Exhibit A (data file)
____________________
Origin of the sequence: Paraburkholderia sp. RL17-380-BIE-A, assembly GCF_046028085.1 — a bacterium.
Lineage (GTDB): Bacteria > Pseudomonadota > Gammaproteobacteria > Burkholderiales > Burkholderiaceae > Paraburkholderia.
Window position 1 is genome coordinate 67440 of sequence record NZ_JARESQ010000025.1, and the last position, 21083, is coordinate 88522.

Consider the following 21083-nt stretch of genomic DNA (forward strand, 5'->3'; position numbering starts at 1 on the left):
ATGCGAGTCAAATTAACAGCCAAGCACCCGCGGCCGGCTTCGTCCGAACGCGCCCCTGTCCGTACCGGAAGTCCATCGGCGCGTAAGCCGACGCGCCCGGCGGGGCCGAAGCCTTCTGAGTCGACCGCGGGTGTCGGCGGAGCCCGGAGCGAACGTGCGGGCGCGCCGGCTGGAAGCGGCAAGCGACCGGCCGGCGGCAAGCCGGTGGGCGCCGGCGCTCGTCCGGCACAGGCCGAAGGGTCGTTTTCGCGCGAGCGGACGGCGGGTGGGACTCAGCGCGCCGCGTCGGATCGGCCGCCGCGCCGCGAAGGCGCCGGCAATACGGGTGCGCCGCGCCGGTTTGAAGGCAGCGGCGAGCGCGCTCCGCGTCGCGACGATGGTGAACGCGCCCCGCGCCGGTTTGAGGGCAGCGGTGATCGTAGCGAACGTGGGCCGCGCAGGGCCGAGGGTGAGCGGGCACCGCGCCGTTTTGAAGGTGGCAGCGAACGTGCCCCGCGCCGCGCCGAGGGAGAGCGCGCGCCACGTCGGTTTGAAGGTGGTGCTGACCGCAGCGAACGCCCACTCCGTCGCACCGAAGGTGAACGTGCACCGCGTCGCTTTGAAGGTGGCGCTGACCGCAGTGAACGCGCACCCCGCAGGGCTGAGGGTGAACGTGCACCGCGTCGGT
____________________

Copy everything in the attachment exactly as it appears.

Origin of the sequence: Paraburkholderia sp. RL17-380-BIE-A, assembly GCF_046028085.1 — a bacterium.
Lineage (GTDB): Bacteria > Pseudomonadota > Gammaproteobacteria > Burkholderiales > Burkholderiaceae > Paraburkholderia.
Window position 1 is genome coordinate 67440 of sequence record NZ_JARESQ010000025.1, and the last position, 21083, is coordinate 88522.

Consider the following 21083-nt stretch of genomic DNA (forward strand, 5'->3'; position numbering starts at 1 on the left):
ATGCGAGTCAAATTAACAGCCAAGCACCCGCGGCCGGCTTCGTCCGAACGCGCCCCTGTCCGTACCGGAAGTCCATCGGCGCGTAAGCCGACGCGCCCGGCGGGGCCGAAGCCTTCTGAGTCGACCGCGGGTGTCGGCGGAGCCCGGAGCGAACGTGCGGGCGCGCCGGCTGGAAGCGGCAAGCGACCGGCCGGCGGCAAGCCGGTGGGCGCCGGCGCTCGTCCGGCACAGGCCGAAGGGTCGTTTTCGCGCGAGCGGACGGCGGGTGGGACTCAGCGCGCCGCGTCGGATCGGCCGCCGCGCCGCGAAGGCGCCGGCAATACGGGTGCGCCGCGCCGGTTTGAAGGCAGCGGCGAGCGCGCTCCGCGTCGCGACGATGGTGAACGCGCCCCGCGCCGGTTTGAGGGCAGCGGTGATCGTAGCGAACGTGGGCCGCGCAGGGCCGAGGGTGAGCGGGCACCGCGCCGTTTTGAAGGTGGCAGCGAACGTGCCCCGCGCCGCGCCGAGGGAGAGCGCGCGCCACGTCGGTTTGAAGGTGGTGCTGACCGCAGCGAACGCCCACTCCGTCGCACCGAAGGTGAACGTGCACCGCGTCGCTTTGAAGGTGGCGCTGACCGCAGTGAACGCGCACCCCGCAGGGCTGAGGGTGAACGTGCACCGCGTCGGT